Fire standards and external cladding FAQ's

Frequently asked questions – fire standards and external cladding

Following the June 2017 Grenfell Tower fire tragedy in England, some residents have expressed their concerns regarding building standards in Australia and the use of non-compliant cladding material.

The following frequently asked questions are intended to give an introduction to this topic.

What are the fire issues with cladding?

The key to fire safety is all safety features and elements working together to stop the spread of fire and provide time for occupants to exit and emergency services to arrive.

Non-complaint external cladding may pose a fire threat - accelerating the spread of fire in all directions of a building façade.  This is particularly the case in buildings where other fire prevention systems, such as sprinklers, are not in place.

In Australia, buildings over 25 metres in height must have fire sprinklers.

Are any Australian authorities investigating the safety of cladding?

The Australian building regulators, principally the Australian Building Codes Board (ABCB) have been aware of, and are acting upon, concerns regarding cladding.

The ABCB produced a paper, Non-compliant use of External Cladding Products on Buildings [PDF, 0.4MB], last year as part of a proposed regulatory reform process needed to make changes around some elements of industry practice.

What is Council’s role in reviewing or changing building code requirements in relation to cladding?

Council has no legislative role in developing or changing building code requirements. Fire safety in buildings is a measure included in building codes, which are determined at a national and state level.

It is important to note that private certifiers are responsible for building code assessment and approval, as well as compliance with those codes during construction.  As such, any reforms regarding building codes will also inform how they approve building applications.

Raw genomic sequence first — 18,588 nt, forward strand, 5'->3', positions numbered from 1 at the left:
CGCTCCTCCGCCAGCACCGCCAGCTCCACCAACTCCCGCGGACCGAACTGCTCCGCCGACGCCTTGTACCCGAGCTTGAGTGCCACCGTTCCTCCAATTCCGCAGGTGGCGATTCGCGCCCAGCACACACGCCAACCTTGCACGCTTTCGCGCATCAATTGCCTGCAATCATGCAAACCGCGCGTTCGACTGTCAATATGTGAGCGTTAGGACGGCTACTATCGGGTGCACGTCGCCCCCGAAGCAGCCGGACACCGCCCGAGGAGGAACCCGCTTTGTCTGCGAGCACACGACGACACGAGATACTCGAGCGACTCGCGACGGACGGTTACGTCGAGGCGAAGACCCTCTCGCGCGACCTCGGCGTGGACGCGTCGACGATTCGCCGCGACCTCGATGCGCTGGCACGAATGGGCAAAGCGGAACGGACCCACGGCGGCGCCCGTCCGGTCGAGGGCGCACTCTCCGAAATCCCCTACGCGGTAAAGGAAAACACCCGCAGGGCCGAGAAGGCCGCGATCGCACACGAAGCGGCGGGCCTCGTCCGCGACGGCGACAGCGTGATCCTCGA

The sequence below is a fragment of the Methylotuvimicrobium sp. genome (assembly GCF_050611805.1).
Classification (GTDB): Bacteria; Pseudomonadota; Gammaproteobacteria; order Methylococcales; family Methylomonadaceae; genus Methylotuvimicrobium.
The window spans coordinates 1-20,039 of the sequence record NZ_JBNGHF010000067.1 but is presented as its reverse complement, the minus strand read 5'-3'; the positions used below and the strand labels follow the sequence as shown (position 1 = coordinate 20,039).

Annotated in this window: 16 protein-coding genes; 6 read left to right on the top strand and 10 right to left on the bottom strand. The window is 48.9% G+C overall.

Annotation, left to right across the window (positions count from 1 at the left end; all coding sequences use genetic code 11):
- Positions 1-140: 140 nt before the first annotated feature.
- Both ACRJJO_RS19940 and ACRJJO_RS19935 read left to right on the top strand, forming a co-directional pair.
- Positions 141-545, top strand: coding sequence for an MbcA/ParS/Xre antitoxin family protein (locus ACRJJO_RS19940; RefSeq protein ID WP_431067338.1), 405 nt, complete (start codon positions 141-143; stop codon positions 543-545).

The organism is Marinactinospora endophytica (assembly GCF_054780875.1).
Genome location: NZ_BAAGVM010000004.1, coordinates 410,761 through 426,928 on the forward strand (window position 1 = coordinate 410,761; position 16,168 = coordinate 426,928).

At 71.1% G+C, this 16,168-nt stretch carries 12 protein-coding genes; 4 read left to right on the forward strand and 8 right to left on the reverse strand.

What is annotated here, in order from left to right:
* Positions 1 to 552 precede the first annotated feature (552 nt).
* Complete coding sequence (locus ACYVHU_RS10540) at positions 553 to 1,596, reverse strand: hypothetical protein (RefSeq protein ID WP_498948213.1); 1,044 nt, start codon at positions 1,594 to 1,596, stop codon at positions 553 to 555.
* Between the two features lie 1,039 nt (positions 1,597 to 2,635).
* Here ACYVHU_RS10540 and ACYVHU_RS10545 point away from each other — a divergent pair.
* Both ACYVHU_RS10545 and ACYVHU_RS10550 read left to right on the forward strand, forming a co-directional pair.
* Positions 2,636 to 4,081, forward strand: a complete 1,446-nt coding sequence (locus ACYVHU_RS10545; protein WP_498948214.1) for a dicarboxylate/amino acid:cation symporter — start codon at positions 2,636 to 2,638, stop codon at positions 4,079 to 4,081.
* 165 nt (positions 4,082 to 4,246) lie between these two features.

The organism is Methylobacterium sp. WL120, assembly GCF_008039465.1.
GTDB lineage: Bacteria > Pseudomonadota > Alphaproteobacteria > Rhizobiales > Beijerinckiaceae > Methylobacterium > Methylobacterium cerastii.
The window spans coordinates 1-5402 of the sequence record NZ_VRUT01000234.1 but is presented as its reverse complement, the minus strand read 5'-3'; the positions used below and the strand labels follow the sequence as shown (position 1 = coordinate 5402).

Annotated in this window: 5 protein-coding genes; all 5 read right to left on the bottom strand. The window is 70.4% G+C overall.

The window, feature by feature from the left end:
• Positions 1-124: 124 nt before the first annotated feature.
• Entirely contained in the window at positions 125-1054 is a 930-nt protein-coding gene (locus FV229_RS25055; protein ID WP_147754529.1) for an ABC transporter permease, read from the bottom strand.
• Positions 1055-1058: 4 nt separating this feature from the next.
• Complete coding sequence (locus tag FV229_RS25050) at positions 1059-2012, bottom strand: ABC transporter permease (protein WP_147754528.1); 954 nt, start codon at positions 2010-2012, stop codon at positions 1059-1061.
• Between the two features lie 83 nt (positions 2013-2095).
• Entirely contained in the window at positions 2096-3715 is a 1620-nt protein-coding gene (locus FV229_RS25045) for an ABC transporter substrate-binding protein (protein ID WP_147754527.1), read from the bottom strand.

Council’s regulatory responsibility may change as a result of any reforms, but any impact on processes are yet to be determined.

Does Council have any role in fire safety?

Council has a broad role in ensuring any reports of fire safety in buildings are appropriately investigated and resolved. This will typically involve communications with building owners, the private certifier for the building and/or Queensland Fire and Emergency Services (QFES) if required.

What is the role of Queensland Fire and Emergency Services (QFES) in managing fire hazards?

QFES regulate special fire services within apartment buildings including access for their fire appliances through involvement in the building approval process.

Reforms may result in changes to how they regulate these issues.

In more general terms the QFES also has a role in ensuring building owners maintain apartment buildings to ensure occupant safety in the event of a fire or emergency. The following information is provided by QFES in regards to the responsibilities of building owners and occupiers.

Who checks if older buildings are safe?

The ongoing safety of buildings is the responsibility of building owners. Other than for domestic dwellings, the QFES has jurisdiction to check on fire safety in older buildings through the Fire and Emergency Services Act 1990 and Building Fire Safety Regulation 2008. This will generally include an annual occupier statement of compliance.   

You can read the QFES Building Fire Safety Management Tool & Advsiroy Notes [PDF, 0.9MB]  for further information.

 What should I do if I am concerned about the safety of a building?

If you are aware of any specific concerns with building safety of current buildings in Redland City, you should contact Council or QFES so these can be investigated or shared with the appropriate authority.

Council can be contacted on 3829 8999 or by emailing rcc@redland.qld.gov.au.